How To Make Instant Pot Spaghetti

How To Make Instant Pot Spaghetti

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Meghan Splawn
Dec 5, 2018
(Image credit: Joe Lingeman | Kitchn)

Let's just cut to the chase: I'm here to tell you that spaghetti with meat sauce in the Instant Pot is nothing short of life-changing — and the very best thing to come out of my kitchen this year.

But I know what you're thinking: Spaghetti ... in the Instant Pot? Pressure cookers are great for things like quickly breaking down tough cuts of meat, but something as simple and classic as pasta (which is already pretty easy to make) seems like it's best left on the stovetop. For the uninitiated, Instant Pot pasta just seems a little weird and unnecessary, right? Wrong.

Instant Pot spaghetti is way easier, faster, and, arguably, tastier than the version you make on the stovetop. It's almost entirely hands-off; there's no constant stirring or waiting for a big pot of water to boil. Instead, after quickly browning some beef directly in the Instant Pot, you'll just toss in a jar of marinara sauce, a little water, and the dry spaghetti. In about 20 minutes of cooking (yes, including bringing the pot to pressure) actual magic happens: The meat becomes tender and the pasta lends its starch to the sauce, making the most luxurious version of this weeknight classic that you could ever dream of.

Honestly? You probably won't go back to cooking spaghetti any other way.

Instant Pot Spaghetti: Watch the Video

(Image credit: Joe Lingeman | Kitchn)

The Magic of Instant Pot Spaghetti

Before this, I'd always shied away from cooking pasta in my Instant Pot because I was afraid it would turn out overcooked or clumpy. Plus, why would I drag out my electric pressure cooker for a job my pots and pans can do pretty easily?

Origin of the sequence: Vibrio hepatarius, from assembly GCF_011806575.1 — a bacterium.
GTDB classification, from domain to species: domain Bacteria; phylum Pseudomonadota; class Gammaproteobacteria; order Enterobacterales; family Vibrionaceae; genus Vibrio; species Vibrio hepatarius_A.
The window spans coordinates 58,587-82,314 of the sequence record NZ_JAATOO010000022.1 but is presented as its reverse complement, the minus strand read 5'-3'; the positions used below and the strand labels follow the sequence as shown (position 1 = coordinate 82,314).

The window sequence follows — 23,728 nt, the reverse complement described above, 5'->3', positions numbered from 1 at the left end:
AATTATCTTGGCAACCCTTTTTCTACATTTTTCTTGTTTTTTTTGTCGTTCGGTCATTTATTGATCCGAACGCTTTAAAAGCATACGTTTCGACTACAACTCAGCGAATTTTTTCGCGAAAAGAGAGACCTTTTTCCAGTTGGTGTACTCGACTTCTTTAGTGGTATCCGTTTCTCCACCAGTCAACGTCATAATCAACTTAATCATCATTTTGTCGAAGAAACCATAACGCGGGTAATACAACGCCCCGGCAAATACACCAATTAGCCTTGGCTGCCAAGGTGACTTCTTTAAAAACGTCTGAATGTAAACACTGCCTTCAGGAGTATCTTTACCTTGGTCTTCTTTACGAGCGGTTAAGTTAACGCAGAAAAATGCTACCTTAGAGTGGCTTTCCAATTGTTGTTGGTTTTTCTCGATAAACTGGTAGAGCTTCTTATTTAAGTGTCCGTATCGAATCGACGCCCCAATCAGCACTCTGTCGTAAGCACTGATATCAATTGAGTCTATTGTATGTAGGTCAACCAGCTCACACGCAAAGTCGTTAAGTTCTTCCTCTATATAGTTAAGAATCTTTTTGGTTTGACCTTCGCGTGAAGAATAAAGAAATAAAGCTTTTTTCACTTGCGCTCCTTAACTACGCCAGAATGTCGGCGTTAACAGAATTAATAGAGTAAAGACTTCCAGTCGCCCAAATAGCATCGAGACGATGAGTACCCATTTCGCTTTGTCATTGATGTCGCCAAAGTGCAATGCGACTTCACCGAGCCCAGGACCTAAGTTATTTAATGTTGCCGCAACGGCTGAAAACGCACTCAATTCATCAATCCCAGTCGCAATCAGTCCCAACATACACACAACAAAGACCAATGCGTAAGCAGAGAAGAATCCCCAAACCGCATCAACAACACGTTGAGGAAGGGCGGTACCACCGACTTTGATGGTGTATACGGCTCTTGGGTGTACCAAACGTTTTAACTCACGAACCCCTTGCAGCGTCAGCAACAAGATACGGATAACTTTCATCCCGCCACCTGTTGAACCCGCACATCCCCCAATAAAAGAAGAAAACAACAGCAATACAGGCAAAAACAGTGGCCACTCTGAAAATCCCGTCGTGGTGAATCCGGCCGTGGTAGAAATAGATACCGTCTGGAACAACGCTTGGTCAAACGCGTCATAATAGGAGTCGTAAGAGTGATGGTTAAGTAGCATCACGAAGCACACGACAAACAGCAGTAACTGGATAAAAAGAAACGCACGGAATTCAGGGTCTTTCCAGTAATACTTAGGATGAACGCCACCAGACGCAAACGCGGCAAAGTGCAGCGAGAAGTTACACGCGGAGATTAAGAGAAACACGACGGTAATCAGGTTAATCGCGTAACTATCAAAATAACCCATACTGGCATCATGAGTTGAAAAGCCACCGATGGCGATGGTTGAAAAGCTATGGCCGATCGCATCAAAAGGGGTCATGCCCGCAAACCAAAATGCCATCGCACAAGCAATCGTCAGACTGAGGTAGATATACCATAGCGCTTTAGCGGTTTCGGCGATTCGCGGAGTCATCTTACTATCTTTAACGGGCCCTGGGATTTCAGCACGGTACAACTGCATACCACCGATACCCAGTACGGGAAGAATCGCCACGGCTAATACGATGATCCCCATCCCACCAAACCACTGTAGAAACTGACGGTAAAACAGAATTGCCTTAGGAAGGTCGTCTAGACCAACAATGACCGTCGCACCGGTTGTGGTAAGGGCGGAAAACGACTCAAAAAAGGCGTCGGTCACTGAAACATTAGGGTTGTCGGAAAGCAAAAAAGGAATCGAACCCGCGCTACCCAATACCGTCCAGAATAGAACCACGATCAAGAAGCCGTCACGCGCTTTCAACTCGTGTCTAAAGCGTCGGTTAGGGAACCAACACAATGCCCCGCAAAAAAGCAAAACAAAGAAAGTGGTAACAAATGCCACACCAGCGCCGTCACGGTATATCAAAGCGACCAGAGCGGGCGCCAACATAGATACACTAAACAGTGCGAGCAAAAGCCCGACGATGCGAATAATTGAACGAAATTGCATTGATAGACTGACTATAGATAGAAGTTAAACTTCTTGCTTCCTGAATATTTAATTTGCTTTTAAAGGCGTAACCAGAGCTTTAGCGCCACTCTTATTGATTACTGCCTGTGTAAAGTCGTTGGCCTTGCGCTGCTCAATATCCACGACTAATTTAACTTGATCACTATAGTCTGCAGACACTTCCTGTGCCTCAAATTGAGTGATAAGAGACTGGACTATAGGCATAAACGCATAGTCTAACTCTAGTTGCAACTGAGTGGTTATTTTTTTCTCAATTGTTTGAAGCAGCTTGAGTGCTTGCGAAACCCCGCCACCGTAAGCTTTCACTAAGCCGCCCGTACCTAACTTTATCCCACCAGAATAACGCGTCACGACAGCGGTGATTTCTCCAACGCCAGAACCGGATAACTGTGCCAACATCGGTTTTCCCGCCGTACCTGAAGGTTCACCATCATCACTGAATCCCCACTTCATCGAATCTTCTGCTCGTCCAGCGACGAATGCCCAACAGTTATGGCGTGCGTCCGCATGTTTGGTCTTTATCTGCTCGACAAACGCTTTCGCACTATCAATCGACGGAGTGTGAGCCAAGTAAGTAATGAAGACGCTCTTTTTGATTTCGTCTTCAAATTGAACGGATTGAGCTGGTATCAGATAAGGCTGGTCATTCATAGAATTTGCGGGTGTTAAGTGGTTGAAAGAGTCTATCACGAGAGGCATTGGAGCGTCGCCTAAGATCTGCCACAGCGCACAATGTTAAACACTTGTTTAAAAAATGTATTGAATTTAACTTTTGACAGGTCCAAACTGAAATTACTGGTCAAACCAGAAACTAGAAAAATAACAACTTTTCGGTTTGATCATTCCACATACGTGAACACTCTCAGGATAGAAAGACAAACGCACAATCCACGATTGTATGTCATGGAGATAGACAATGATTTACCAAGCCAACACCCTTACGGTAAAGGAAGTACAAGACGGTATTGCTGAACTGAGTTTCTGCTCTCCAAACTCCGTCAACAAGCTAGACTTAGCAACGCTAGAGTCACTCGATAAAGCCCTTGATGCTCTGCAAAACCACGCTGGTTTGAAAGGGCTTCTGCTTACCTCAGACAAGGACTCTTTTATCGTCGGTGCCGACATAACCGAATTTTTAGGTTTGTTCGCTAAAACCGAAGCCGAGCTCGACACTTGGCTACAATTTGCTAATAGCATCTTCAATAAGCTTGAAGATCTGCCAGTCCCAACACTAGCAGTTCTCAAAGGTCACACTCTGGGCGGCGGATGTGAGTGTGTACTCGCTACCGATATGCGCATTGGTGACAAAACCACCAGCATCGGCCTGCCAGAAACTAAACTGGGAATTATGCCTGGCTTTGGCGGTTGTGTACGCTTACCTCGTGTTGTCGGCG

But, as I found out, there are multiple benefits to making pasta in the Instant Pot. You use the sauté function of the pot to brown the meat, and then make a super-simple sauce. Instead of dirtying another pot to boil the pasta, both the pasta and water get dumped right onto the sauce. You'll cook it all on high for eight minutes, and after a quick release of pressure you have a pot of perfectly al dente pasta in a seriously silky meat sauce.

(Image credit: Joe Lingeman | Kitchn)

3 Tips for Perfect Instant Pot Pasta

I'd like to say that Instant Pot spaghetti is foolproof, but after spending a lot of time reading through comments in an Instant Pot Facebook group, I quickly learned that a few common problems plague this kind of recipe. But all of them can be easily avoided with good technique.

  • Always scrape the bottom of the pot after browning the meat. The goal here is to avoid getting a BURN warning from your pot, so you'll want to brown the meat, add a little water to the pot, and scrape, scrape, scrape before you add the marinara.
  • Layer the water under and over the pasta. To cook the pasta evenly, you'll want to make sure there is water (or, in our case, sauce) both under the pasta and over it. I like to "rinse" my sauce jar with water and then pour it over the pasta to avoid waste, but feel free to skip this if you're using homemade sauce.